Civil servants in jobs strike

Lynne Kennedy, Alistair Mitchell and Grant McLure  on the picket line.
Lynne Kennedy, Alistair Mitchell and Grant McLure on the picket line.
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Fylde civil servants walked out as part of national strike action in protest at moves they fear could see their jobs transferred overseas.

Around 250 staff who work for Shared Services, part of the Department for Work and Pensions, based at Tomlinson House, Norcross, could be affected by the changes.

Several workers formed a picket line between 7am and 9am yesterday as the national action started.

The action had been called by the PCS civil service union which warned if the Government sells the department to French company Steria, it could mean the loss of work overseas.

Shared Services handles sensitive information including payroll and procurement details.

Branch secretary of the PCS DWP Fylde Central Benefits and Services branch Duncan Griffiths said: “There are about 250 people impacted by the privatisation at DWP Norcross, Tomlinson House.

“There have already been over 3,000 jobs lost in the DWP in the Fylde area over the last few years.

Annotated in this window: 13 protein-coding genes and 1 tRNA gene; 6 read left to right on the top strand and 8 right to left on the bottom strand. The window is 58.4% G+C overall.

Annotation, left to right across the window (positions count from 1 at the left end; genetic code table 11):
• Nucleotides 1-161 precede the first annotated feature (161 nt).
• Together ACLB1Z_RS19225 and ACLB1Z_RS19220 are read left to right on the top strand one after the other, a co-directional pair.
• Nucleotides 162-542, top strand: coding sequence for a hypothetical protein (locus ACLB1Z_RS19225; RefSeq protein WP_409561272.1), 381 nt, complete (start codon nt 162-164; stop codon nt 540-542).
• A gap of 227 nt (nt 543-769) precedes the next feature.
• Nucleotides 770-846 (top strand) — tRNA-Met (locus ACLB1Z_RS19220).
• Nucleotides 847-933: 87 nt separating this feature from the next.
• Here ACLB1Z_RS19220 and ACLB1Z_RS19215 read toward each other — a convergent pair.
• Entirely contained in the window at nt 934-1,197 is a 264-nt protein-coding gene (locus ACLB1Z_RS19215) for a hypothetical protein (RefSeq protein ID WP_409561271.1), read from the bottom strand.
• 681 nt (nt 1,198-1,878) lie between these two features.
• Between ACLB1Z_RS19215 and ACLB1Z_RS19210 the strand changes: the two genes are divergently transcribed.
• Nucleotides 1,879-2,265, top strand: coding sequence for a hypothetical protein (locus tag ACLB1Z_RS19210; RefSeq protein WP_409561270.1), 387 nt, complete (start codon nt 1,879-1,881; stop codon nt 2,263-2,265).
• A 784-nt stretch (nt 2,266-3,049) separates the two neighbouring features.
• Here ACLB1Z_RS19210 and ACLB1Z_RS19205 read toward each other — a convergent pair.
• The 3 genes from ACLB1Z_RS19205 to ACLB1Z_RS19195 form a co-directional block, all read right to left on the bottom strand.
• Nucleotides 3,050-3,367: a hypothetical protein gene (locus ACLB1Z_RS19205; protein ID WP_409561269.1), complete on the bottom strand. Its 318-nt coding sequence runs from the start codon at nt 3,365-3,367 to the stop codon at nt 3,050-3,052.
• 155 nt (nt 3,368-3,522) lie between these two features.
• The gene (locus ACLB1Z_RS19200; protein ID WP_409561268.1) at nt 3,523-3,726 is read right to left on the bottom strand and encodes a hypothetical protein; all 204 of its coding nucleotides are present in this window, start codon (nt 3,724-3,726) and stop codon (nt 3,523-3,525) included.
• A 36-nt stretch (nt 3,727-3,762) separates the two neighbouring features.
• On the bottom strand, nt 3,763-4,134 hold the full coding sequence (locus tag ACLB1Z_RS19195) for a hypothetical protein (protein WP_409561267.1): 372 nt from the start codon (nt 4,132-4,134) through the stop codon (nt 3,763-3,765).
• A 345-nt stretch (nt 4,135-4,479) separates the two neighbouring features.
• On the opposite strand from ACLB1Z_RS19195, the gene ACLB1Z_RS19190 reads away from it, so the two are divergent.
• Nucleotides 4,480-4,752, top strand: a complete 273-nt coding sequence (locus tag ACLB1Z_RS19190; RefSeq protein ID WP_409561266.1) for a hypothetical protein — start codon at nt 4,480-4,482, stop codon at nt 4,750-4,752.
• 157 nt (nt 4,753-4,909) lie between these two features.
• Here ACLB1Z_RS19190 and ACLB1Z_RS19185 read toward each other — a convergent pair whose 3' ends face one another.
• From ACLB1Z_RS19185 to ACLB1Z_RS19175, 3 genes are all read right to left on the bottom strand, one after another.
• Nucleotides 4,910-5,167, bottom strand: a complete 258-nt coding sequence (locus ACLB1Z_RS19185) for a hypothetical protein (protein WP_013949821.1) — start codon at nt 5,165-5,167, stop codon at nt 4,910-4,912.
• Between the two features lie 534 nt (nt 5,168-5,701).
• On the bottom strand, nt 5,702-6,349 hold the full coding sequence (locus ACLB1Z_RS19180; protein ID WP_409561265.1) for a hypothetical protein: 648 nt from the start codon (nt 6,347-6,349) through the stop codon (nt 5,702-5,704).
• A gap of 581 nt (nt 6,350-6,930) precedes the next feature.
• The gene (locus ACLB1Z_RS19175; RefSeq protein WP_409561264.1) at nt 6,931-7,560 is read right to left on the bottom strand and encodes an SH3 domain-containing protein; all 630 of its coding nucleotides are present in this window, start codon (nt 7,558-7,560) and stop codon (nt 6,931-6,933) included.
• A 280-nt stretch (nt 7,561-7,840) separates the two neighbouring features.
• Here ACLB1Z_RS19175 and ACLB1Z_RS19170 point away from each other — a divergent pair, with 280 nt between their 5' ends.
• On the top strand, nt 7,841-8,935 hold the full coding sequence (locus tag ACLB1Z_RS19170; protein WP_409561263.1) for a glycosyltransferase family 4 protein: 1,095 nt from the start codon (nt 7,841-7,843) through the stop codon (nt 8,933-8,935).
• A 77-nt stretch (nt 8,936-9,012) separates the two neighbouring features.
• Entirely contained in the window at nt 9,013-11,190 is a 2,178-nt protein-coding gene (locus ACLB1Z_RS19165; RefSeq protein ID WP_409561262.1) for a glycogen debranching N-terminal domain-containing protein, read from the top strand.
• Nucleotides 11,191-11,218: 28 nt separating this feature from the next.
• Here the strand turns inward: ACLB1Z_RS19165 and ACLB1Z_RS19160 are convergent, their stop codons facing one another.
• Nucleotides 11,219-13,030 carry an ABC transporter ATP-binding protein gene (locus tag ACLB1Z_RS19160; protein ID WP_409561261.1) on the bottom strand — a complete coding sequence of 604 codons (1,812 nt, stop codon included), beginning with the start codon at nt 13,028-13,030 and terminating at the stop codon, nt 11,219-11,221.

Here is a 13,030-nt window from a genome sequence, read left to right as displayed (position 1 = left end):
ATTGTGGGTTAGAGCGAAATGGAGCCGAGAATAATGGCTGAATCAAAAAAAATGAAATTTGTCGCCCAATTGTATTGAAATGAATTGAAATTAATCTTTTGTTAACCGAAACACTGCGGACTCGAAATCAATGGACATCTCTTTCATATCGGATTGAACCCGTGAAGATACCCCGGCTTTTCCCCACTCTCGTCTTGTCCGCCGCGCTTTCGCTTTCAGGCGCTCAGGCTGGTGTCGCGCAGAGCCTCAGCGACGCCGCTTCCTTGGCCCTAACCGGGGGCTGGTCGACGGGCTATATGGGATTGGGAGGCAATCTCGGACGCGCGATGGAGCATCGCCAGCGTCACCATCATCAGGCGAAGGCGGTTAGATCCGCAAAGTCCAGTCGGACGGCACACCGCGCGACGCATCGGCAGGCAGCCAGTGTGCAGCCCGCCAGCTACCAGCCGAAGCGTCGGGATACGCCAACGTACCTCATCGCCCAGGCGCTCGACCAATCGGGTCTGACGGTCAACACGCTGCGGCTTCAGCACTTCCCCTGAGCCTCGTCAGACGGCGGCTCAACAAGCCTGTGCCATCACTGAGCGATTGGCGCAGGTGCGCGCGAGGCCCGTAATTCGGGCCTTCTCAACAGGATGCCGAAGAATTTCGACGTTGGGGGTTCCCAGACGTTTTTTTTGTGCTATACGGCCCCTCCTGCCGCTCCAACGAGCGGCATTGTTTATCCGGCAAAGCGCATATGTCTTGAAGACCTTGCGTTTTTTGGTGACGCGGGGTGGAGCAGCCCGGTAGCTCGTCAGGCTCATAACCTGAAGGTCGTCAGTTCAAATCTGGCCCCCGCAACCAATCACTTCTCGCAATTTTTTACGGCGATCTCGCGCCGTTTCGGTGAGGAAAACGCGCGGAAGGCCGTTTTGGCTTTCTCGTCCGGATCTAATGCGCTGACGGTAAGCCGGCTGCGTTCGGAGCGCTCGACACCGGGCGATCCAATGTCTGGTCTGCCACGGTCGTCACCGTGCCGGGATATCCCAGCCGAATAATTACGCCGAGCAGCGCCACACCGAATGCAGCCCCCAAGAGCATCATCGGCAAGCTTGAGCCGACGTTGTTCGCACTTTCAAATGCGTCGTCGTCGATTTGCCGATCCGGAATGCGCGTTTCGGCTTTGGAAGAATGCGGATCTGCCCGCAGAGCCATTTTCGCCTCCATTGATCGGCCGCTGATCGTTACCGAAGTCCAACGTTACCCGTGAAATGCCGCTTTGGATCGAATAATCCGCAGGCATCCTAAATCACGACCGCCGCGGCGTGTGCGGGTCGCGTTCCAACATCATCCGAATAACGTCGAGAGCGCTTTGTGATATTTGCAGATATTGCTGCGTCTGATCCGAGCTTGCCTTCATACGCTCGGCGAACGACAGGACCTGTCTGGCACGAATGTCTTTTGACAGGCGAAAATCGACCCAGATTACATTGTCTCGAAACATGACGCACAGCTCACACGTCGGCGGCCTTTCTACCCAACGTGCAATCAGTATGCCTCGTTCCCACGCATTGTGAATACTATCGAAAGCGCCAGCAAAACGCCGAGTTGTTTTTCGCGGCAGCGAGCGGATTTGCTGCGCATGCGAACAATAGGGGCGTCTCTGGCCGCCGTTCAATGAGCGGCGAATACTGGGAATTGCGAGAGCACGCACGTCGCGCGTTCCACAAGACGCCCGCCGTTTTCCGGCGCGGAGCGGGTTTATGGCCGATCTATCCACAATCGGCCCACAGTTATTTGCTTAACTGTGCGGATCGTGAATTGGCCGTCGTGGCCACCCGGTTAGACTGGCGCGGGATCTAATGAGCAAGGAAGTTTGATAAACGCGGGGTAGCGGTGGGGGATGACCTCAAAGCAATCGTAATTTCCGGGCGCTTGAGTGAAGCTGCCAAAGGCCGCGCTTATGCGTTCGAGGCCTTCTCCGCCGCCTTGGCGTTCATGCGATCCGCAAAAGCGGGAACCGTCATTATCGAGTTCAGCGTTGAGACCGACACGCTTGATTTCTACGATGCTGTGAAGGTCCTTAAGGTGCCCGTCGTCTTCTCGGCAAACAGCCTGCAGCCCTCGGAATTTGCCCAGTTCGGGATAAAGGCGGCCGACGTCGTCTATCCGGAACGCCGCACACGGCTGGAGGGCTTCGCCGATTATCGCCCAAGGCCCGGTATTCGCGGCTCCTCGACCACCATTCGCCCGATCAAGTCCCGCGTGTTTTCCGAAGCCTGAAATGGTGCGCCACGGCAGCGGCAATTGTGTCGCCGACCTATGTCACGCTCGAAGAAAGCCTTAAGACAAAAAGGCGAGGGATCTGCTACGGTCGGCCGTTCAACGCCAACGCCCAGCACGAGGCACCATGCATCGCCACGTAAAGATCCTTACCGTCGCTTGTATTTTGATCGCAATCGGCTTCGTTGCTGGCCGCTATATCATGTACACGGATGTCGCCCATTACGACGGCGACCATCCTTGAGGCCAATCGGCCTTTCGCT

“We have raised our concerns about the jobs situation with MPs and other political leaders over several years.

“The area is crying out for jobs, not more uncertainty.

“We have made a case to the MPs that DWP Norcross should be used as hub for Civil Service work, rather than bulldozing the majority of the site as is planned in the near future.”

Around 1,200 staff nationally took part in the strike, which also affected offices in Cardiff, Newcastle, Sheffield and York.

A Cabinet Office spokesman said: “It is disappointing that yet again the PCS insist on pushing for futile action which benefits no one and damages the services they deliver to the public.

“The Civil Service is moving to be faster, smaller and more unified and sharing services is a central part of this. The Next Generation Shared Services Strategy sets out a new model to share HR, procurement, finance and payroll functions with five centres instead of the current eight in order to deliver more efficient and cost-effective services for the taxpayer.

He added: “We have begun the process of selecting a private sector joint venture partner for the second of the two independent centres and are consulting with staff and unions.

“We will make an announcement in due course.”

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